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The New Enterprise Cloud Wars are a Security Risk

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The New Enterprise Cloud Wars are a Security Risk

While the big guys battle it out for large clients, smaller companies are sometimes left with only multicloud to save costs, sometimes sacrificing security.

· Cloud Zone ·
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The battle to convince businesses to move everything to the cloud rages on, but the effects of innovation in one realm may very well lead to the death of innovation in another. As the large clouds—IBM, Azure, Oracle, Google—continue to fight it out and battle for domination in the cloud storage and computing space, smaller cloud companies are coming up in attempts to help large multinationals go to multiple shared public clouds in a more economical way. Not everyone has FireEye’s capability to go all in with one provider.

Today, businesses are enticed by small companies with onboarding offers they can’t refuse, especially in the lean, bootstrapped startup realm. Now, instead of running with a few clouds, companies are splitting themselves across an average of 91 cloud services, separating lines of business to take advantage of credit offers by smaller cloud companies seeking to compete with the bigger players. There's just one problem—they're saving money at the expense of security, and getting hacked can cost more than just data loss. A security breach can mean the end of a business and thus a killer of innovation.

The Subprime Cloud Crisis

In the traditional format of yesteryear, data and IP was hosted securely in a data center. From a security perspective, everything was copacetic, because boundaries on data centers were clearly defined. This approach slowly gave way to the hybrid cloud, where the traditional data center was augmented with the addition of a cloud like AWS. While this created a more complex security environment than before, it was still manageable. 

Nowadays, however, businesses have been enticed with sign-on deals by smaller clouds and have split their assets among numerous providers. Unfortunately, many security efforts have failed to keep pace. What we have now is essentially the subprime loan crisis of the internet security world. When a business can't afford to pay for a single, secure cloud provider, they instead divvy up their various lines of business to separate cloud providers to buy time, especially in the beginning of a startup. Having X amount of time as a runway to get their product off the ground is pitted against the time they have before their rates go up, when their signing bonus expires. In these cases, security is an afterthought.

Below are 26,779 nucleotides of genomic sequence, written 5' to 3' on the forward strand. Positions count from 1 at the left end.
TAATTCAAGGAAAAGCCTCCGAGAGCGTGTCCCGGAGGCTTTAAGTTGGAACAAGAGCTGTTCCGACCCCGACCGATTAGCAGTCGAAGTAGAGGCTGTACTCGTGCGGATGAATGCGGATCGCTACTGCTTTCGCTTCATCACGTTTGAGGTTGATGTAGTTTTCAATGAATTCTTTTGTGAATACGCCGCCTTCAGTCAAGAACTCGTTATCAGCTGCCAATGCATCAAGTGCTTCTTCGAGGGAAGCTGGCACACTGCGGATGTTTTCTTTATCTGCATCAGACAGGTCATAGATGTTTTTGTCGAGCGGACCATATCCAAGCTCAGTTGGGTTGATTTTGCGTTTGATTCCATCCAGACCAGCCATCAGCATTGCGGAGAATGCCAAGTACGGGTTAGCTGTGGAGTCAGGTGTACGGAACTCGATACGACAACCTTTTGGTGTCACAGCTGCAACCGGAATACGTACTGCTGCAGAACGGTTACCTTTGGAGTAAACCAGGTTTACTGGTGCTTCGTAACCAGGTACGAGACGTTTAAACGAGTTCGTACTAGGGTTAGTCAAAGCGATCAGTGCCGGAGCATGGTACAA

The Dynamic Death of Innovation

The problem here is that individual cloud providers act as if they were utility companies. Their liability is limited—read up on the responsibility gap. Cloud providers simply provide a service and security measures fall to the consumer. While several cloud infrastructures may offer all the proper tools to provide a secure system, it is still in the consumer’s domain to acquire the technical knowledge or ability to configure systems properly.

And this isn't just a problem for small startups—it affects companies both big and small. When Verizon was breached, for example, it was through a misconfigured AWS S3 bucket. Did Amazon take the blame? Certainly not. Instead, it stated that it gave Verizon all the proper tools to secure the S3 bucket, and the company simply failed to do so.

What ends up happening is that a line of business gets compromised like this and the parent brand is harmed. People get a bad taste. And this becomes the cause of death for innovation. A startup that is attempting to take advantage of cost-savings could accidentally subject itself to security threats that, if and when breached, hacked or exposed, could doom the company.

The Invisible Solution of Visibility

The solution is not, however, to bite the bullet and pay the big bucks for a single cloud storage provider, as some bigger companies can afford to do. Rather, we need to find a way to provide a secure way for companies to spread their lines of business across multiple public clouds as they see fit. The solution lies in an easy and consistent way to provide visibility across extremely distributed data center inside a single analytics platform, and that technology already exists.

TrueSight Cloud Cost Control provides visibility and control over multi-cloud costs including AWS, Azure, Google Cloud, and others.

Topics:
cloud ,cloud security ,multicloud management ,security ,visibility ,startups

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